A FORMER city lifeguard believes there should be more emphasis put on pool safety and learning CPR after a boy almost drowned in a lido.

The seven-year-old, who has not been named, was rescued from the water at Droitwich Lido on Saturday and given CPR by lifeguards and off-duty medic, Andi Beale, at poolside.

He didn’t breathe for over six minutes and was rushed to Worcestershire Royal Hospital by ambulance.

It is understood he was spending the day at the lido and leisure centre with his family when he allegedly slipped into the pool and began to drown.

Fran Sheridan, a former lifeguard at the old Worcester Swimming Pool and a father-of-three, said he believes “the best gift you can give to a child” is teach them “respect for the water” as well as how to swim.

“The problem we have got nowadays is there’s a big push about not going into open water, but not necessarily the impact on your body of diving into any cold water,” said the 47-year-old, from Worcester.

“With the Lido, it can be a dangerous place especially on hot days as when jumping into the water it is possible to go into shock from the sudden drop in body temperature causing you to unwillingly take a short sharp breath.”

He added: “It would be helpful if kids were taught CPR too.”

Mr Sheridan, an electrician and Youthcomm presenter, was a lifeguard for several years after leaving school at 16, and said while children maybe get annoyed listening to pool staff,”these rules are in place for a reason”.

“Water is one of the most dangerous things for a child.”

A BOY was saved by lifeguards and an off-duty medic after almost drowning in a lido.

The seven-year-old boy had fallen into the pool at the Droitwich Spa Lido on Saturday afternoon before being rescued by a lifeguard, but did not breathe for over six minutes.

Andi Beale, who is clinical head of neurophysiology for Gloucestershire, and is trained in advanced lifesaving, was in the café with her daughter Jodie Calvert and grandchildren, and rushed to the scene to help give CPR.

“It was very very difficult to deal with,” said the 57-year-old, from Worcester. “It’s always difficult, but particularly as it was a child and there was no sign of life. The whole scene was very distressing for everybody there.”

Ms Calvert noticed the commotion and went outside before returning to the café and telling her mum to hurry down to the pool.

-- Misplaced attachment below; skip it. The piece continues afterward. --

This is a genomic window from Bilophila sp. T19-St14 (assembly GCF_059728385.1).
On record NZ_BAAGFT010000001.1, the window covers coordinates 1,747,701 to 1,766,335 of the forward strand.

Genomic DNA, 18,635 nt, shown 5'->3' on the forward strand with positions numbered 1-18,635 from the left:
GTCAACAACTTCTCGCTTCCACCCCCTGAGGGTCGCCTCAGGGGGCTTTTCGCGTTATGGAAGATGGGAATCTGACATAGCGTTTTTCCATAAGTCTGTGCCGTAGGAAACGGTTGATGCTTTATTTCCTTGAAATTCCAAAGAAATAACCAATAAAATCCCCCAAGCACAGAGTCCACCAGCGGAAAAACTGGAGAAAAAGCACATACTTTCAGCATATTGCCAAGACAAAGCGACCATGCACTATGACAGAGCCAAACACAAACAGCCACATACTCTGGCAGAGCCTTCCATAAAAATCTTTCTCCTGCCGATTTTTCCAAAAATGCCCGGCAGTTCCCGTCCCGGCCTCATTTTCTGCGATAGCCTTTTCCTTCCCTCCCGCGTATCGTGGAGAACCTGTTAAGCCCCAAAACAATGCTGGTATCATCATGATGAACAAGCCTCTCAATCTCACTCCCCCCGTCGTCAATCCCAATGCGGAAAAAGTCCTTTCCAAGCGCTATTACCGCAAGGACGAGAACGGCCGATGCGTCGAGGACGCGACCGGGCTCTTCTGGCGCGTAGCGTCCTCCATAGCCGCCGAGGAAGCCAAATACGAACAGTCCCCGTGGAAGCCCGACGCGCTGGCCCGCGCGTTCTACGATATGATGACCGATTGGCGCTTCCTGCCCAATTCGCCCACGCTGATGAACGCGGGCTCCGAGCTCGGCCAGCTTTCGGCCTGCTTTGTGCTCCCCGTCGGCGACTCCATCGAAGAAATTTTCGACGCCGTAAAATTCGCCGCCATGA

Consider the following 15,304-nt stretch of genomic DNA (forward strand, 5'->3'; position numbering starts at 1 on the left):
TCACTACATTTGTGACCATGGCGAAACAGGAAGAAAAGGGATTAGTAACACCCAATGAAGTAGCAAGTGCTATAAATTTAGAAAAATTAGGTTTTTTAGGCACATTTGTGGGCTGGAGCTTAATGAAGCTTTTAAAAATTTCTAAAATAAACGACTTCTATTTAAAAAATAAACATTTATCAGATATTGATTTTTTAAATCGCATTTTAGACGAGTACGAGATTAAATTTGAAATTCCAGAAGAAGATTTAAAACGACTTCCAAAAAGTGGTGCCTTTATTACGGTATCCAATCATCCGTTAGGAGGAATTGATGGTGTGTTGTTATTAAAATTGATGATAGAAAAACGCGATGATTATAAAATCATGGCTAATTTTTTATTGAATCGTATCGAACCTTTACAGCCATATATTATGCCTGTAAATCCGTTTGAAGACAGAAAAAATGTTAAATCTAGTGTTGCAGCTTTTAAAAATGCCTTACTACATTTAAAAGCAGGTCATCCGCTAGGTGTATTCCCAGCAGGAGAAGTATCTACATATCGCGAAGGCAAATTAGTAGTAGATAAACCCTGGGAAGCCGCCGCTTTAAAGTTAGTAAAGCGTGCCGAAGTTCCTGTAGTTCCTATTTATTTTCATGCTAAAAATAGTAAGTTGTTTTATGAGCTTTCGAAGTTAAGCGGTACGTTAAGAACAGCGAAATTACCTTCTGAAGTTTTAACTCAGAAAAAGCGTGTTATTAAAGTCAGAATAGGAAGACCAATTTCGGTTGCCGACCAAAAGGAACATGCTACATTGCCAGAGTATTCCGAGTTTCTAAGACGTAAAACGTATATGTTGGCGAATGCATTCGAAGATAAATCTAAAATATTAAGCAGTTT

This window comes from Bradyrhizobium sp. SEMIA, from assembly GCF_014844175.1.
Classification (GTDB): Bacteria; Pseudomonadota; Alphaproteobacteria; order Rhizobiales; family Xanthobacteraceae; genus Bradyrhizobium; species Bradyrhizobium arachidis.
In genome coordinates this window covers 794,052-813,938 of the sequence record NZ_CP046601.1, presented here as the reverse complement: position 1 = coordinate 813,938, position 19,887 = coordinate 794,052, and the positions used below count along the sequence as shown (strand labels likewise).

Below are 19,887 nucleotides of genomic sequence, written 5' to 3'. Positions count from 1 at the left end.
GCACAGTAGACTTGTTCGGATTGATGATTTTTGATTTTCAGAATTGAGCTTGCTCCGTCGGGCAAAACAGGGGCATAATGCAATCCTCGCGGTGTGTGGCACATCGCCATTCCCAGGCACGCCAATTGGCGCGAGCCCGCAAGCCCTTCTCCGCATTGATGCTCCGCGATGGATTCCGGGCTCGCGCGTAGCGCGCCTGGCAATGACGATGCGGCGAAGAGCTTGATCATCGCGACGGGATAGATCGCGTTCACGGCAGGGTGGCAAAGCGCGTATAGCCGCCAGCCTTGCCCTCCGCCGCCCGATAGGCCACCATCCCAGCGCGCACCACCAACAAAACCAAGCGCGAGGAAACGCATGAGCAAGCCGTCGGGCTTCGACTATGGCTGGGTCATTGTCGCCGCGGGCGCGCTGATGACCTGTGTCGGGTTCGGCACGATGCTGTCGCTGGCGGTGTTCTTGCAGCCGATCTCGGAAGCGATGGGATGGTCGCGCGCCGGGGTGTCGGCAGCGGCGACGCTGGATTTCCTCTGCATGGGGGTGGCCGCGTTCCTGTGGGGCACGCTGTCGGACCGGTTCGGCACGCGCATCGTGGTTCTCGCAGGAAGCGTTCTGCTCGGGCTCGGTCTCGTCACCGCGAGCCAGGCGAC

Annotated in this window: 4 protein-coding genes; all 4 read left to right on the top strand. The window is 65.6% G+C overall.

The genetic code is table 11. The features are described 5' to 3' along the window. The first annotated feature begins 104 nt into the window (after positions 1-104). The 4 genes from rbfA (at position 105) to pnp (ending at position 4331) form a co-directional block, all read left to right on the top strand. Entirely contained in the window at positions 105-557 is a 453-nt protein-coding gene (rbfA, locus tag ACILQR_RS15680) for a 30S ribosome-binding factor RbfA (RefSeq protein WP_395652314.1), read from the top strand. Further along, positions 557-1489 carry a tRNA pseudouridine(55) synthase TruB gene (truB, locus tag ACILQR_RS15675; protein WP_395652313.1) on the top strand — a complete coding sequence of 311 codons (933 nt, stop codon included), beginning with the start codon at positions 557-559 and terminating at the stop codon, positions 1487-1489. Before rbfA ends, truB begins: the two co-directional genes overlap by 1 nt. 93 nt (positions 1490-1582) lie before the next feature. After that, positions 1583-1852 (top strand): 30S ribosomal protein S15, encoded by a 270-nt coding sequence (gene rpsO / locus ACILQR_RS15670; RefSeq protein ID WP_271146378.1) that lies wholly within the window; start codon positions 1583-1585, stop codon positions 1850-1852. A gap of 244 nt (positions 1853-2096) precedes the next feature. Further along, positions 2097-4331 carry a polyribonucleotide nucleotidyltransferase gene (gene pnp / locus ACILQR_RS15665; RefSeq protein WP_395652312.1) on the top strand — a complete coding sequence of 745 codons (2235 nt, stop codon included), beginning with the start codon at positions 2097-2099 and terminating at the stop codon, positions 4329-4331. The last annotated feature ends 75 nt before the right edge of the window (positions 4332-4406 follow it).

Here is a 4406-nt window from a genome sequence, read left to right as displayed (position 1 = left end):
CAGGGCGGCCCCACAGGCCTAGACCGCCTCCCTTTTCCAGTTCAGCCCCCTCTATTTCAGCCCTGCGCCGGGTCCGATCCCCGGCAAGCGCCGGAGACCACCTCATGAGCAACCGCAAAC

“He had already been pulled out of the water, he was lying on the side of the pool,” she said.

Three lifeguards were with him when she reached the pool, and one was performing CPR, while another – who she assumes had rescued the boy – was “soaking wet”.

“They had a very good emergency procedure in place. They sent for the defibrillator and the ambulance had been called for. Everything was under control.”

They then took it in turns to maintain CPR, with Ms Beale adding: “It has to be a team effort.”

The defibrillator was not appropriate for use, and despite not seeing the readings, she said it is often because there isn’t a high enough heart rhythm.

“I don’t want to discourage anyone from using a defibrillator. But it’s completely automated, you turn it on and push a button and it does the rest.”

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Ms Beale said she was very focused on the patient but believes most members of the public were evacuated from the lido, while the boy’s family were gathered nearby and were “very distressed”.

“It could’ve gone the opposite way, it was very close,” admitted Ms Beale.

Having also performed lifesaving CPR on two babies in the past, Ms Beale went on to say: “That’s why you need there to be properly trained people.”

She said: “In real life it’s never the same as in practice with dummies. It’s a real person. It can be traumatic. You have to stay focused.”

Referring to how the boy might have ended up in the pool, she said: “Things can happen in a split second. It can happen in an instant – suddenly they have gone under the water, they are panicking and the first thing they do is gulp down water.”

A spokesman for West Midlands Ambulance said they received a call at 3.16pm to “reports of possible drowning”.

The boy did not breathe for “six or seven minutes” before crews were then informed at 3.21pm that he was now breathing. One minute later they arrived at the scene.

An air ambulance from Strensham had also flown on ahead but the patient was taken to Worcestershire Royal Hospital at 3.52pm, breathing and conscious.

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A West Mercia Police spokesman said an air ambulance had attempted to land off Corbett Avenue at 3.32pm at the back of the Lido.

According to the police log, he said the “off-duty paramedic did a good job”.

“The child came around on his own and had a very low temperature when he was taken to hospital. The child was breathing but in shock. The child was up and well.”